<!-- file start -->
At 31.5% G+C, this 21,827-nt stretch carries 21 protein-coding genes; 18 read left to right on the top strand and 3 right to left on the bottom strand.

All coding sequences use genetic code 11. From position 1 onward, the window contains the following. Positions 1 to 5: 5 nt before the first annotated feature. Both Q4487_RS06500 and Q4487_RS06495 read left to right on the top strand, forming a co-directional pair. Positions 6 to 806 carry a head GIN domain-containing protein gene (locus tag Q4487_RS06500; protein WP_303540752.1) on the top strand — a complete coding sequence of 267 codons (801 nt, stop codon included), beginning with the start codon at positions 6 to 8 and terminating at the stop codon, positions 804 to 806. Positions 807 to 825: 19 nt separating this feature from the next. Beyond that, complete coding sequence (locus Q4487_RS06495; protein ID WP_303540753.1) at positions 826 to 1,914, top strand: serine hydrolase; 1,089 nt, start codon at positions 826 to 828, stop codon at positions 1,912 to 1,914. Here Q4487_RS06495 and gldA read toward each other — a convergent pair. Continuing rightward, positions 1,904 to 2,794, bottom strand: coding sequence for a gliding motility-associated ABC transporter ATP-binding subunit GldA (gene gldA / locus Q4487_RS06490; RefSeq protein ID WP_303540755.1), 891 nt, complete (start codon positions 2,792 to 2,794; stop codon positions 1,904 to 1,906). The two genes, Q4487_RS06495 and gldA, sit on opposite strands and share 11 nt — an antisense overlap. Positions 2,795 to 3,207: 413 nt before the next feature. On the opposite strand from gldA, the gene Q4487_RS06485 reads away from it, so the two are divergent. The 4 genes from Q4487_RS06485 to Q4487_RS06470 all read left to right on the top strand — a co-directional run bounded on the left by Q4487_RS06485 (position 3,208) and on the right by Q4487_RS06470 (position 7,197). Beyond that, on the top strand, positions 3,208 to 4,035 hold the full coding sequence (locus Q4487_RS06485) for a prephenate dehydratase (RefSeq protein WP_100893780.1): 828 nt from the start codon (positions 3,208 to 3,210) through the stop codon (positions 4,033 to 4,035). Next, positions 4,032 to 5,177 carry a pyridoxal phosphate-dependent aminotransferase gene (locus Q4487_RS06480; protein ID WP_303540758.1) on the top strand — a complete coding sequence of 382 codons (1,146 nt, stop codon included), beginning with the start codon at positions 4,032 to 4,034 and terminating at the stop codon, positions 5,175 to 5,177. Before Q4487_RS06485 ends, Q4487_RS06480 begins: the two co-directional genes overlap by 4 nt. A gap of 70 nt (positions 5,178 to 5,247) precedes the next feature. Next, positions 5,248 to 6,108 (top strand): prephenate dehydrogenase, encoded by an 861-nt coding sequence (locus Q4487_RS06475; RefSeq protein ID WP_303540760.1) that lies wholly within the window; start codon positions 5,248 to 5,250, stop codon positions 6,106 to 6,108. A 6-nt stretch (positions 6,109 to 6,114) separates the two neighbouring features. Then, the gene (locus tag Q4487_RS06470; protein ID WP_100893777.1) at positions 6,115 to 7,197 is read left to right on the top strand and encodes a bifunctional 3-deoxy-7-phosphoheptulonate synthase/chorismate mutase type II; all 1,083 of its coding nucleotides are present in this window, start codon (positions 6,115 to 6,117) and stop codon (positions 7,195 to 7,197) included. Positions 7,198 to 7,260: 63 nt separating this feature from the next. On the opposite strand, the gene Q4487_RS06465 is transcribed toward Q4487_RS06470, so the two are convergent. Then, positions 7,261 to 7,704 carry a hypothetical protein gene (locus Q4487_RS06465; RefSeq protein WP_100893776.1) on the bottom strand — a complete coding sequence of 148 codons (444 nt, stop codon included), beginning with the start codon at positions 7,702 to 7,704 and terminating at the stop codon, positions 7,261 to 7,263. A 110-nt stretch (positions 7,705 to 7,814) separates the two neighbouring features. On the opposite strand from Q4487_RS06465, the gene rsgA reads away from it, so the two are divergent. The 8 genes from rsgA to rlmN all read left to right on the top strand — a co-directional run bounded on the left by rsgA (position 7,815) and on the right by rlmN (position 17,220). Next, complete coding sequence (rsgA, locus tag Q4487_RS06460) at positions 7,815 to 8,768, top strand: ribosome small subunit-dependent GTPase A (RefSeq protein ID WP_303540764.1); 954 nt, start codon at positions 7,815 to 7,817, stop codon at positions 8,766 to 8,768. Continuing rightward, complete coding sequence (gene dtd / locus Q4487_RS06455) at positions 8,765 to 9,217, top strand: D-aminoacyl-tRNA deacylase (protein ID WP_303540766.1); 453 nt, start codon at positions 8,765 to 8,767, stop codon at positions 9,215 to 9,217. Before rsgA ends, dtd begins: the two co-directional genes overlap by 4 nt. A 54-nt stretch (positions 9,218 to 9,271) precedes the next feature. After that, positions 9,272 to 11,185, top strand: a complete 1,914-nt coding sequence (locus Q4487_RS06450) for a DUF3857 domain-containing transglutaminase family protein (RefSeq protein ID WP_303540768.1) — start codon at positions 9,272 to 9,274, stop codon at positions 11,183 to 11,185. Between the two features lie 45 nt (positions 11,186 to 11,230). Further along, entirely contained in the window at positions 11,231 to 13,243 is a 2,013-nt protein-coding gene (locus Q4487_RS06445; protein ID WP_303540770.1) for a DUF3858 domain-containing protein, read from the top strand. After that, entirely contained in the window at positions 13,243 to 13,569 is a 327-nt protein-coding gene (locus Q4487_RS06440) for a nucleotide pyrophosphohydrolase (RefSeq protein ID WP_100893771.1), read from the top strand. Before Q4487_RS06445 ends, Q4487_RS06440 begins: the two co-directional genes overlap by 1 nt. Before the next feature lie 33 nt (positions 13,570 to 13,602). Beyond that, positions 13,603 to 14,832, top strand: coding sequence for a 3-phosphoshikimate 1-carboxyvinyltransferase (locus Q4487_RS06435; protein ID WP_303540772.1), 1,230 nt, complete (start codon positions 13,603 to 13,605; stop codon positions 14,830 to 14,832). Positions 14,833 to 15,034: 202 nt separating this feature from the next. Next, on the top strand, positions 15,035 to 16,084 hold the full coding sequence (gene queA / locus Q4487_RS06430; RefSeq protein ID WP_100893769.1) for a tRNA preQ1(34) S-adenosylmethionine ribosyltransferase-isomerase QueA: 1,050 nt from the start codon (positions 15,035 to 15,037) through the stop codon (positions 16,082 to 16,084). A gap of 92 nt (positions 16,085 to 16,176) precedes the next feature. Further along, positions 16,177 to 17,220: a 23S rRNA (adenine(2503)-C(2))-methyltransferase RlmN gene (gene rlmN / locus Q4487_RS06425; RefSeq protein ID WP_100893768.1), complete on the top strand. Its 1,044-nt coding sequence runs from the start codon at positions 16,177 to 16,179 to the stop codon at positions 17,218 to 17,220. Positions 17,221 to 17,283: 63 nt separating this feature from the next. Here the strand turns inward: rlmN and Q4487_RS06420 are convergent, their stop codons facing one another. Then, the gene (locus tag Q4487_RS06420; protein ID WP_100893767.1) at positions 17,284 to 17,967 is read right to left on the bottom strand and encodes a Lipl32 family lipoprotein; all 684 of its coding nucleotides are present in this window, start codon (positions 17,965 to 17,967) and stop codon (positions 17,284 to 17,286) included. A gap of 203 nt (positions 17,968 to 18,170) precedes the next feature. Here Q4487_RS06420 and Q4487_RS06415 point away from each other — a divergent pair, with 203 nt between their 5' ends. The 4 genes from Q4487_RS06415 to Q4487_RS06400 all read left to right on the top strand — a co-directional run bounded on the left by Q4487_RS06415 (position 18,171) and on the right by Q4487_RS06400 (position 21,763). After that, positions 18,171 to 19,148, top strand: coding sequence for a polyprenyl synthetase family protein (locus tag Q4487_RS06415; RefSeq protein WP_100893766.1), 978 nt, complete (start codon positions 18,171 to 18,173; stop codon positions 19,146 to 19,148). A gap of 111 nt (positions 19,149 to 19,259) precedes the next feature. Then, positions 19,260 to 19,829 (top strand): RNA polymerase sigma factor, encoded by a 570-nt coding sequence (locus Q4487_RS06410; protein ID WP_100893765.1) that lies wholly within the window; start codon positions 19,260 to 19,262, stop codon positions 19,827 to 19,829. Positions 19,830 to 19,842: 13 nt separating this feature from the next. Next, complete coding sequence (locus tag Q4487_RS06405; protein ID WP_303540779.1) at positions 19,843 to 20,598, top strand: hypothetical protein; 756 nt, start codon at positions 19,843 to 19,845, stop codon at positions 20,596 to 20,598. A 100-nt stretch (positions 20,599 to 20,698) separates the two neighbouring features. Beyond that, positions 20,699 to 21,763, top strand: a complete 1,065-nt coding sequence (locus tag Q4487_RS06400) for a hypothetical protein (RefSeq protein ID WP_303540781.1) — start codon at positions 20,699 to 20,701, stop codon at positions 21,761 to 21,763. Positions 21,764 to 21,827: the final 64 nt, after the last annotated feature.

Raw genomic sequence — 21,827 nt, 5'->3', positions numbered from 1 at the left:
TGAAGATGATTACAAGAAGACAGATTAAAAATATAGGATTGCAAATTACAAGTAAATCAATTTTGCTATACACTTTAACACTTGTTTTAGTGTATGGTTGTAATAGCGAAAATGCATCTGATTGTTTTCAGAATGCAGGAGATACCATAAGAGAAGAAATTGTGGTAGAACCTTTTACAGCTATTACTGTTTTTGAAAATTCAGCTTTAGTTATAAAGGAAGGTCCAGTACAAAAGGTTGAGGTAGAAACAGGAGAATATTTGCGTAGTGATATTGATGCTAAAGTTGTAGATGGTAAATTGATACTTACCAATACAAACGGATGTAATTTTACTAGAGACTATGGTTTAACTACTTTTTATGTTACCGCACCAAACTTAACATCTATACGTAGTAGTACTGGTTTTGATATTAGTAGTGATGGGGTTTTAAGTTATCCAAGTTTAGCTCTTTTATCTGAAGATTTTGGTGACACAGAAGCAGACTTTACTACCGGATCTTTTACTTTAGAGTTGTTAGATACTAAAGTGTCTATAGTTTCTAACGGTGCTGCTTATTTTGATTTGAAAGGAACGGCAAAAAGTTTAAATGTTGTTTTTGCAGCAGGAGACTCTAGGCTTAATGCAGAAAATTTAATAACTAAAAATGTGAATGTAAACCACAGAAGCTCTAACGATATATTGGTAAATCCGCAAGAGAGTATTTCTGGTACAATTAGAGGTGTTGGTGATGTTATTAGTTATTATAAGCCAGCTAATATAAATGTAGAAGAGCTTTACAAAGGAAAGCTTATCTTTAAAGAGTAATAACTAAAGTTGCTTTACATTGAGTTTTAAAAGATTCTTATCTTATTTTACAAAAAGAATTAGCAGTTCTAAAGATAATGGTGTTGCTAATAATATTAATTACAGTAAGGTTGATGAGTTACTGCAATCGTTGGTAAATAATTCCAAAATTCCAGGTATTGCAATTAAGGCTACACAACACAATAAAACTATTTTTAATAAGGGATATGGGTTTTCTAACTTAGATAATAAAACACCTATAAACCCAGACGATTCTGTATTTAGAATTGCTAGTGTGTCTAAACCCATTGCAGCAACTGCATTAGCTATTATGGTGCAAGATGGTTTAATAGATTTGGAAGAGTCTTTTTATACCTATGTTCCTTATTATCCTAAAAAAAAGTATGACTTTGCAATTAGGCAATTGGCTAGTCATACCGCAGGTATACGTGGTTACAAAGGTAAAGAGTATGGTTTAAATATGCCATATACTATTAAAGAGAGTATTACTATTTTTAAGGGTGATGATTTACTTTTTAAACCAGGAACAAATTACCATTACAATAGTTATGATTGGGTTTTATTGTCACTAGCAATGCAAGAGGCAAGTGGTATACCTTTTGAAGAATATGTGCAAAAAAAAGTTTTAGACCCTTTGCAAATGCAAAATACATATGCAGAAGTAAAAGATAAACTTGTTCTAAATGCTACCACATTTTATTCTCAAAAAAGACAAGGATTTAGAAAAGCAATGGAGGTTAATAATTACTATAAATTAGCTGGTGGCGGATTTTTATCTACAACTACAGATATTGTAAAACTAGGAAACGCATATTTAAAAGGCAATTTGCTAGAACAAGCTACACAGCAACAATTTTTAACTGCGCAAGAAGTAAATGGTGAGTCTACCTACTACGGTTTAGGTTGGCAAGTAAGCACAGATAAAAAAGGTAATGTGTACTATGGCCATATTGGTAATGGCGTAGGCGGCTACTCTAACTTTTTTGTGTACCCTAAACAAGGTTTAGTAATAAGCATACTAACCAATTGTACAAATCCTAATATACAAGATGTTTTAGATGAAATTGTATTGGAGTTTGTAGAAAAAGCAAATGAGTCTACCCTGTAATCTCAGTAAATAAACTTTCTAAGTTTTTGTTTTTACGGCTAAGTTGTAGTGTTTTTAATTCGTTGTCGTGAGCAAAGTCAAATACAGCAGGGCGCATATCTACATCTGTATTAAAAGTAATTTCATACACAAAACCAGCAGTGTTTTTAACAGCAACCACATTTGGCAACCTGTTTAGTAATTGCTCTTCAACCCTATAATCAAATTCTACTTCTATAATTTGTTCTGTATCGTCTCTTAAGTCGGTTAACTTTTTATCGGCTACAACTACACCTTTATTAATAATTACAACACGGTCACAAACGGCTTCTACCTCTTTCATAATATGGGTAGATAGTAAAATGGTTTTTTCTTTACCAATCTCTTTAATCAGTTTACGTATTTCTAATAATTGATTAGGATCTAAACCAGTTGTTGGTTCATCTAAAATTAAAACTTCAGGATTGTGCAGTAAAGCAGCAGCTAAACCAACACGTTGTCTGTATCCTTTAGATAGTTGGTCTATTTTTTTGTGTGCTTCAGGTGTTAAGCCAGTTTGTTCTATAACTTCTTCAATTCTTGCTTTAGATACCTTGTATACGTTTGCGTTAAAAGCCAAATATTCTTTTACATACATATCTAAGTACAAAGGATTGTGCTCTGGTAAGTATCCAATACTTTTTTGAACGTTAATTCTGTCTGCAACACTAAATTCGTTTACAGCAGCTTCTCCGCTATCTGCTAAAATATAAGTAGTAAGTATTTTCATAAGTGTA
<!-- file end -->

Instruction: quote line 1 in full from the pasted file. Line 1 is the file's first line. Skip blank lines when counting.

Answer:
At 31.5% G+C, this 21,827-nt stretch carries 21 protein-coding genes; 18 read left to right on the top strand and 3 right to left on the bottom strand.